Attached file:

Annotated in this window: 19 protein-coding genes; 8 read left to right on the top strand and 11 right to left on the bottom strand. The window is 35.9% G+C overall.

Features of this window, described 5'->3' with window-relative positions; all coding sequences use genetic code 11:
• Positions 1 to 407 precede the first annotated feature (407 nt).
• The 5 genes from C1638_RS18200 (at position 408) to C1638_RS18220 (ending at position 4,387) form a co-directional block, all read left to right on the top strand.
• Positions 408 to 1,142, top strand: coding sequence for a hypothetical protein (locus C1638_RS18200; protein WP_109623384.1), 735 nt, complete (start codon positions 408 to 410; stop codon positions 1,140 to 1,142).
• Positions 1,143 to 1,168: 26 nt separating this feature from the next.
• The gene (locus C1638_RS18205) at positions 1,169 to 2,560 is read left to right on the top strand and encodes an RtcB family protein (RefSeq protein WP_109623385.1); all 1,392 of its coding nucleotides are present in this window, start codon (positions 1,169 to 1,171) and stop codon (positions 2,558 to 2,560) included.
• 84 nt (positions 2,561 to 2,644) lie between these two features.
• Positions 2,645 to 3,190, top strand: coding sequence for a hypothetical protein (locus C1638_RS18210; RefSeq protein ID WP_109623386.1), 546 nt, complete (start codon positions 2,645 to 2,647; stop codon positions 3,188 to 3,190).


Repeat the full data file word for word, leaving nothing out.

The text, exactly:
Annotated in this window: 19 protein-coding genes; 8 read left to right on the top strand and 11 right to left on the bottom strand. The window is 35.9% G+C overall.

Features of this window, described 5'->3' with window-relative positions; all coding sequences use genetic code 11:
• Positions 1 to 407 precede the first annotated feature (407 nt).
• The 5 genes from C1638_RS18200 (at position 408) to C1638_RS18220 (ending at position 4,387) form a co-directional block, all read left to right on the top strand.
• Positions 408 to 1,142, top strand: coding sequence for a hypothetical protein (locus C1638_RS18200; protein WP_109623384.1), 735 nt, complete (start codon positions 408 to 410; stop codon positions 1,140 to 1,142).
• Positions 1,143 to 1,168: 26 nt separating this feature from the next.
• The gene (locus C1638_RS18205) at positions 1,169 to 2,560 is read left to right on the top strand and encodes an RtcB family protein (RefSeq protein WP_109623385.1); all 1,392 of its coding nucleotides are present in this window, start codon (positions 1,169 to 1,171) and stop codon (positions 2,558 to 2,560) included.
• 84 nt (positions 2,561 to 2,644) lie between these two features.
• Positions 2,645 to 3,190, top strand: coding sequence for a hypothetical protein (locus C1638_RS18210; RefSeq protein ID WP_109623386.1), 546 nt, complete (start codon positions 2,645 to 2,647; stop codon positions 3,188 to 3,190).